Tuesday, September 8, 2009

4 Components for Getting Your Emails Opened and Read

Learn  4 Components for Getting Your Emails Opened And Read

The first rule to "getting your emails opened and read" is very important.
Component #1 of  how to write an effective email...
Subject line rule # 1 is hint, don't tell.
Subject line rule #2 is use 2-6 words and no more than that.
Subject line rule #3 is don't use punctuation such as ! or ... in you subject.
Subject line rule # 4 is don't use caps.
The purpose for these subject line rules is to make your email look more personal, compared to all the business emails.  A good tip in coming up with a subject line is to write the actual email first and then scan your email and pull your subject line from one of the email lines from it that will capture someones curiosity. Remember, it should only be a hint. If the person reads the subject line and they already know what it's about, there is a very good chance they will make a decision before they even open the email and therefore your email will never even get read.
Component #2 of  how to write an effective email...
#1 Personalize your email salutation with your readers first name like this {first name}.
 It you have an autoresponder, it will walk you through how to do this.
#2 Don't use the word Dear in your salutation. It has been used so many times by business sending out   emails, that it may not even make it to the inbox. It may end up in the spam folder.
# 3 It also does not sound very personal. It sounds too formal. You want your reader to feel like your being personal with them.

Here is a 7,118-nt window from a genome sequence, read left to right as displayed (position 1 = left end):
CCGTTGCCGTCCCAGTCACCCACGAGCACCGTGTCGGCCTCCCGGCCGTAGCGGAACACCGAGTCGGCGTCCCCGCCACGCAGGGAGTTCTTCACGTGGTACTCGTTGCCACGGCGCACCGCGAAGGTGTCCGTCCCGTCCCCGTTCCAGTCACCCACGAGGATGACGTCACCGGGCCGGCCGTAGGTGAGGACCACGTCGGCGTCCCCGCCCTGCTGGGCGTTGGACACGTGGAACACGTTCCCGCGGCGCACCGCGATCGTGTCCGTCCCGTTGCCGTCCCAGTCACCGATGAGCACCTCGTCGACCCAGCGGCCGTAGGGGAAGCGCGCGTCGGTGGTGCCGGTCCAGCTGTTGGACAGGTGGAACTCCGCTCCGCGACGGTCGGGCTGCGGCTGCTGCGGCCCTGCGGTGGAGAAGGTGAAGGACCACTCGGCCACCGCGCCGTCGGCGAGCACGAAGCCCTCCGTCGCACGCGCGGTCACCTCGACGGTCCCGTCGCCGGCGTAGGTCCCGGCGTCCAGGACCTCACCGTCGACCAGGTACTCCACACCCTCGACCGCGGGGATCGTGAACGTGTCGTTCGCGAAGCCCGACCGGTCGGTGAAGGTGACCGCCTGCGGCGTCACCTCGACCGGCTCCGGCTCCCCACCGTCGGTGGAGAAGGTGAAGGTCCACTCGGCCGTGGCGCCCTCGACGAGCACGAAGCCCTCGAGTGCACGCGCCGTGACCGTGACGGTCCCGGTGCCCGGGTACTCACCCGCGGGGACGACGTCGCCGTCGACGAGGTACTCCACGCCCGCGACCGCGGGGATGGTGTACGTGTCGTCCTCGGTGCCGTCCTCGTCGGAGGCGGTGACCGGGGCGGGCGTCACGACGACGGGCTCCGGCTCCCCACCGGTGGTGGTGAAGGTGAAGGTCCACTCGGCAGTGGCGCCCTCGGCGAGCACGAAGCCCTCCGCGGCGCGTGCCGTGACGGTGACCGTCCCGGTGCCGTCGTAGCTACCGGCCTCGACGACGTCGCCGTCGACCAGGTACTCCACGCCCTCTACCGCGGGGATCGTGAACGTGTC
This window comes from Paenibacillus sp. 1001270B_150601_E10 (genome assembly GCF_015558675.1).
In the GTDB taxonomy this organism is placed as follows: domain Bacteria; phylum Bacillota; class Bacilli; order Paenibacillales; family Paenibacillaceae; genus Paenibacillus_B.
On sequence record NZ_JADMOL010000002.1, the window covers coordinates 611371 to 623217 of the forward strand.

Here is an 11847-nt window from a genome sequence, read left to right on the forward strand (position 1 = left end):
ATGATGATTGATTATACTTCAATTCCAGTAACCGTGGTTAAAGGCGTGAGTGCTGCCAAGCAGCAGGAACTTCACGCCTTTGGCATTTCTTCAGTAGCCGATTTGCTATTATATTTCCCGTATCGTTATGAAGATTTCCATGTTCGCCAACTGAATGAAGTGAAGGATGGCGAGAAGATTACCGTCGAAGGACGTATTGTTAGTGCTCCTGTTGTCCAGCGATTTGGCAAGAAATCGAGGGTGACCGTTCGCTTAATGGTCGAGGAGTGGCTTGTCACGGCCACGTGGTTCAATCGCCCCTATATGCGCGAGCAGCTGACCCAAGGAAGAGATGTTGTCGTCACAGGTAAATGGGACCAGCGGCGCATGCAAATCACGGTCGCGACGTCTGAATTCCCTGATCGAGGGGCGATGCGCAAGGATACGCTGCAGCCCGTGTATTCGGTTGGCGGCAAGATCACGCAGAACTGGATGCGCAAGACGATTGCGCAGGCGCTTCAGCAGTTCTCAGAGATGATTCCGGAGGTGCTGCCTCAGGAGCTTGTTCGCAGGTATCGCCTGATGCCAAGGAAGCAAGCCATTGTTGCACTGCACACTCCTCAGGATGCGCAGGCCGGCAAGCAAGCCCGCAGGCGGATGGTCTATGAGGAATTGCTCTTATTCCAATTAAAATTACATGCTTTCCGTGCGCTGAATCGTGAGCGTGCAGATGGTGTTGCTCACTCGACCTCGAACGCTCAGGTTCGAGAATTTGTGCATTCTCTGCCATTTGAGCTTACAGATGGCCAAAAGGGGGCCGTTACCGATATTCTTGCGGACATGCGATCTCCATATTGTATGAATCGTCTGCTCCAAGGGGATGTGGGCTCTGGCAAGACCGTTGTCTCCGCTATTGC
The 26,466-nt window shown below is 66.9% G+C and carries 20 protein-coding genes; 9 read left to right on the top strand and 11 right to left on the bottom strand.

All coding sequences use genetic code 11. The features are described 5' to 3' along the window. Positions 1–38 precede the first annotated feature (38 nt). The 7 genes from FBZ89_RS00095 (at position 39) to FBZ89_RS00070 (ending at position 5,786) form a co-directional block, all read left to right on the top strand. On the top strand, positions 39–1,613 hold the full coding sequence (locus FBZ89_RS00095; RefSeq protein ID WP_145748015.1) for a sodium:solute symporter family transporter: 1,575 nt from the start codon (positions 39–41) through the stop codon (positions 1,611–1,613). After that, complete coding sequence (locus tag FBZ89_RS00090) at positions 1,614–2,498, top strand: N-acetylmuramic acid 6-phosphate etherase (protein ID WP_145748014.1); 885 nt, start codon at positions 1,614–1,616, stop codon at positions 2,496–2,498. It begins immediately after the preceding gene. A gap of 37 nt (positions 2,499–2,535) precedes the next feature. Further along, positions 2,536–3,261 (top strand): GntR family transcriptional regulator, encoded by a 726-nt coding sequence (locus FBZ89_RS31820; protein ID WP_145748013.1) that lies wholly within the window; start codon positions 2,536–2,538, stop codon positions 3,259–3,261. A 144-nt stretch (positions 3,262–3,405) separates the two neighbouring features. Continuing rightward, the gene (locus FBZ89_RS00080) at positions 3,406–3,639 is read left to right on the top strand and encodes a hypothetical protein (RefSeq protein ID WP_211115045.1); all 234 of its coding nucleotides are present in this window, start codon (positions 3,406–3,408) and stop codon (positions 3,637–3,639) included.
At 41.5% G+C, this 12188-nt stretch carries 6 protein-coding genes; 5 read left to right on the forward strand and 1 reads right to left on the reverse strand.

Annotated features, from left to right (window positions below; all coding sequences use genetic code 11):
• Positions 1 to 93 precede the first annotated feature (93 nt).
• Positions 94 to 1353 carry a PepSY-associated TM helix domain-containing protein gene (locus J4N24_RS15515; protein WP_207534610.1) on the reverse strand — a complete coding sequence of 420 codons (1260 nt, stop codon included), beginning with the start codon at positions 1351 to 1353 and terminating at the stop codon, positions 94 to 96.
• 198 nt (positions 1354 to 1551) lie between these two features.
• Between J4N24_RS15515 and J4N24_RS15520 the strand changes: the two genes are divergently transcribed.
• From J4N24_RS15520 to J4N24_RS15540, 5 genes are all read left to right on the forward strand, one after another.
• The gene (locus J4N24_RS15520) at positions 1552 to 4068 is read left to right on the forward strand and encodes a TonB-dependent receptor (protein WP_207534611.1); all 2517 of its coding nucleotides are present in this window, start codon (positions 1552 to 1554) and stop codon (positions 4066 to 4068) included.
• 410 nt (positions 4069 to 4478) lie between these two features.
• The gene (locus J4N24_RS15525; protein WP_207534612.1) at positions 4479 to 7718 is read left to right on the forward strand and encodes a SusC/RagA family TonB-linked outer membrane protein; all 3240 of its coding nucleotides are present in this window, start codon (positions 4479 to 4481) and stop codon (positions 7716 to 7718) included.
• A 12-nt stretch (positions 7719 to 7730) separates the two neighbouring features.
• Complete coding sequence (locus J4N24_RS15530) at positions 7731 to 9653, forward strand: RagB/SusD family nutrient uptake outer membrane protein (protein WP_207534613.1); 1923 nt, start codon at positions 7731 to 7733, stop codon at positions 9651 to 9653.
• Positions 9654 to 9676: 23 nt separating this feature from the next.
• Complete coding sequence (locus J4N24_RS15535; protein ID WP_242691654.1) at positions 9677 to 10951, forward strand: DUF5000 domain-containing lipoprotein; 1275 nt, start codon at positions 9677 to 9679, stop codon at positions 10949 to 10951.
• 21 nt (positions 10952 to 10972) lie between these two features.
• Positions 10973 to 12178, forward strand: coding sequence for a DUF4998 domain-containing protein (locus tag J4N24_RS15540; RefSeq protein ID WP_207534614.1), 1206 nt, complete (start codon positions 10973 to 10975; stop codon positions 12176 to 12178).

Component #3 of how to write an effective email...
#1 This will be the first paragraph in your email. The purpose of the the first paragraph is to "hook" your reader.
It's very important not to tell the reader too much or make them feel pressured because you just want them to be curious enough to read the rest of the email, so this part of the email should be fun.
#2 The length of your paragraph should be short. Don't make the reader feel like they will have to "work" to read you email. Even though you may be offering something of value, they may never know it because they are busy and don't want to have to stop everything they are doing to read your email. If it is short and fun to read and makes them curious, they will read to the next paragraph and then to the next until they finally click your link to the sales page.
#3 The paragraph lines should be no longer that 1-3 lines and each line shoul be no lnger that 20-50 characters long.
#4 If you go to 4 lines, it's ok, but try not to do it too often.
#5 It's ok to put ... and it can even help because the eye will naturally tend to keep reading to the next paragraph, unlike a period at the end. A period at the end of a paragraph will tend to make the reader stop reading at the end of that paragraph and the .... flows into the next paragraph....
Component #4
#1 Hint at your offer. You are not trying to sell them anything here, but it'a a hint in why someone might be interested in your offer.
#2 Keep it brief. Only 1-3 paragraphs.
#3 If it'a a teleseminar, you might want to refer to when it's happening. example: if you havn't registered for tonights call....
#4 Try to write a hint at an offer rather than an offer, especially if the these are the first broadcast emails.
#5 The point is to try to make them curious enough to go to your sales page and not "spill" the beans in your email.
#6 It's important that when they click on a link that they have been prepared enough by the hints about what they are going to read about that it's relevent to the email and they will keep reading to find out about the product you are offering.
I hope this has been a helpful and informative read for you. Please leave any questions or comments you have. Thanks for reading.

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